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Even more reasons to go outside

Lauren F. Friedman and Kevin Loria recently published an article in Business Insider titled, 11 Scientifically Proven Reasons You Should Go Outside.  Specifically, they write about the impact of being in a forest and the mental and health benefits that can be experienced in short and long term jaunts to the woods.

I strongly advise you to read the article for yourself, but I’ll give you a quick glance at the list below. Even with my 365 Every Day Outside Challenge, I still don’t get to the woods as often as I should.  This article reminds me of just how important it is for me and for my children.

1) Improved short-term memory

2) Restored mental energy

3) Stress relief

4) Reduced inflammation

5) Better vision (especially in children)

6) Improved concentration

7) Sharper thinking and creativity

8) Possible anti-cancer effects

9) Immune system boost

10) Improved mental health

11) Reduced risk of early death

Do you experience any of these?  Which ones are the most noticeable for you?

What the Heck is PechaKucha?

This Fall I was invited to be a presenter at a PechaKucha Portland event at Space Gallery.  I was one of 10 sharing our passions, our talents, our crafts, or our art with the same format. We each shared 20 slides and had 20 seconds for each slide.  Six minutes and forty seconds to get people excited about our projects.

PechaKucha is a presentation format developed  by two Japanese architechs who were tired of long and boring presentations. There must have been a lot of people who were done with long-winded presentations because now these events happen in over 700 cities around the world. For more information about this global 20 x 20 movement visit their website. 

I was really excited to share the 365 Every Day Outside Challenge and the ideas behind this blog with my Portland neighbors.  You can see my video here: http://vimeo.com/85053135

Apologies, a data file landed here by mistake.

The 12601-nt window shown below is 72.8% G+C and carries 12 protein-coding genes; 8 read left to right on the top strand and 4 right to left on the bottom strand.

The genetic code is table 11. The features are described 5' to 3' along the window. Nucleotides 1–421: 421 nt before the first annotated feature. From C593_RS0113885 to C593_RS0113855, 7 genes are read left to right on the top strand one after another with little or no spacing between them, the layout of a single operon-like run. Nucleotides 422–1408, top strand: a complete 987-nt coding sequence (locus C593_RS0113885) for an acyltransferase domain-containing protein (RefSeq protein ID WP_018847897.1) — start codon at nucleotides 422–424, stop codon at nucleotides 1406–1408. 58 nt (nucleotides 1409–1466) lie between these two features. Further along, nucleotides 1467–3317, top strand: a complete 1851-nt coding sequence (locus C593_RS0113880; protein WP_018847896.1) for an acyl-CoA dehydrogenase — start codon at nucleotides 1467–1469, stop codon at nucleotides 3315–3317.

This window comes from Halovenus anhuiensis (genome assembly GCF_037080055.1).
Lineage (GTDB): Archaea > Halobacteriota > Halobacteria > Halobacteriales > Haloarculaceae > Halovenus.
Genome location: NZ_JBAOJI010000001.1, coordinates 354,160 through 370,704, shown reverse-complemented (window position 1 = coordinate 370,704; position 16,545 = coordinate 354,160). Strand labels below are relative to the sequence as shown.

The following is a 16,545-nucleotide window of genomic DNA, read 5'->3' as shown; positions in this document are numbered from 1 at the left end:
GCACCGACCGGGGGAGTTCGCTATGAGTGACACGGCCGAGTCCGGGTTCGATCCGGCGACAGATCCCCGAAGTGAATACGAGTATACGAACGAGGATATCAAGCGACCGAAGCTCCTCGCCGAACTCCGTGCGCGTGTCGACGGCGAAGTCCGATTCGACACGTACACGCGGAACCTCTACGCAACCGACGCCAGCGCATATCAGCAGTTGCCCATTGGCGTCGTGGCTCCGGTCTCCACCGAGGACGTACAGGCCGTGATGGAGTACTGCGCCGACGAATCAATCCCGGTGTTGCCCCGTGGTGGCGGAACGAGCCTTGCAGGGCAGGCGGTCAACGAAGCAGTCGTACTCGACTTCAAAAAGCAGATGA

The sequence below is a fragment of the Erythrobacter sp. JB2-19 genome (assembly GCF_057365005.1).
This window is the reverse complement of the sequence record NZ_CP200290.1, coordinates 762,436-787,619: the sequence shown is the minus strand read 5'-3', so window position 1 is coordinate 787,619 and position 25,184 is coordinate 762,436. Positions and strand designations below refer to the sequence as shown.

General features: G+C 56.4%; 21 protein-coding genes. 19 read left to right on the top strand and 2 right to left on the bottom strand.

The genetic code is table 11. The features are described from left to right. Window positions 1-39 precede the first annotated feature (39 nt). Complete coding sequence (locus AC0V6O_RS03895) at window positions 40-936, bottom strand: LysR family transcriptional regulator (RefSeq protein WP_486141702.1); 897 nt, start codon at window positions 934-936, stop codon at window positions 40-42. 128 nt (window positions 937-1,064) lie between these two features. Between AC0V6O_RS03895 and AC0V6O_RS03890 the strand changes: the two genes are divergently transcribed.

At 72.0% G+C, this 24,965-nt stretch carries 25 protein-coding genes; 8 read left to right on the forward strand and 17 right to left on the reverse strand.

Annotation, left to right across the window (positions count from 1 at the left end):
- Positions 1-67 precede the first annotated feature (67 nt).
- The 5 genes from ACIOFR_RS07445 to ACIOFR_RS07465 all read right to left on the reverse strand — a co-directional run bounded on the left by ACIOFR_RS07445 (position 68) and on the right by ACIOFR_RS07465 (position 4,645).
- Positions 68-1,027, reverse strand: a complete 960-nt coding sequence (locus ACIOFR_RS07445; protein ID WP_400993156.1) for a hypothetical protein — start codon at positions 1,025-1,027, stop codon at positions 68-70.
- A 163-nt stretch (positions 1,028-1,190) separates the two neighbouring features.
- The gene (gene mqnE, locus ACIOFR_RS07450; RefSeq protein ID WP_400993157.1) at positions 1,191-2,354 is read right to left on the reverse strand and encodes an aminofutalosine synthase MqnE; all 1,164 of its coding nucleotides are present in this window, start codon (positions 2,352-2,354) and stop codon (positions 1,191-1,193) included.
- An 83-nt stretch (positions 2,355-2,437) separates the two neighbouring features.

If you never been to one of these events I recommend you give it a try.  It is super fun and affordable way to hear a completely random  grouping of concise descriptions of things that make people tick.

Enjoy!

 

Everyday Power

As some of you have figured out already, I’ve got a thing for doing every day challenges. Recently, in Facebookland, I realized that two of  my friends are doing a pushup challenge. 100 pushups a day for 100 days. Greg Popp, a Maine triathlete and overall energized kinda guy, set up this Facebook page to rally his troops. They started on November 1–I started several days late on Nov. 19th. So far I’ve done 400 pushups (over the course of four days)–but I plan to do all 100 days, just 9,600 left to go!  Greg is totally open to many people joining the challenge if you’re interested. Although I’ve not yet met Greg, I like what he’s doing and think the “do it every day” message is really significant.

I don’t know about you, but I’ve rarely work out every day. I’ve always been more of a try-for-four-days-a-week kind of person. Even in the days before kids, when I was a twenty-something young one, I could never get in a workout each day of the week. In college I had a crazy fitness time. I was racing sailboats on the national level, trained on the water 4 days a week, raced every weekend, and either ran my six-mile loop or was in the gym weight lifting–those were extraordinarily fit days that I long for but certainly seem like a thing of the past. These days, if I get in three solid workouts it’s a really good week.

You probably could have guessed this, but I’ll be doing most of my pushups outside. I’ll spruce up my  simple walks, by stopping at flat spots along the way and doing a set. Typically my walks don’t get my heart rate up as much as I’d like. Adding pushups will be an excellent way to give me a more satisfactory “yes I worked out today” kind of feeling.  And interestingly, this week after I stood up from each set on the packed dirt paths, I felt like my sensory system was on fire. The colors around me were more intense, the earthy smells were stronger, and I was more tuned into the quiet. I know this sounds a little wild, but don’t call me crazy until you try it. If you experience this too, please let me know that I’m not imagining things.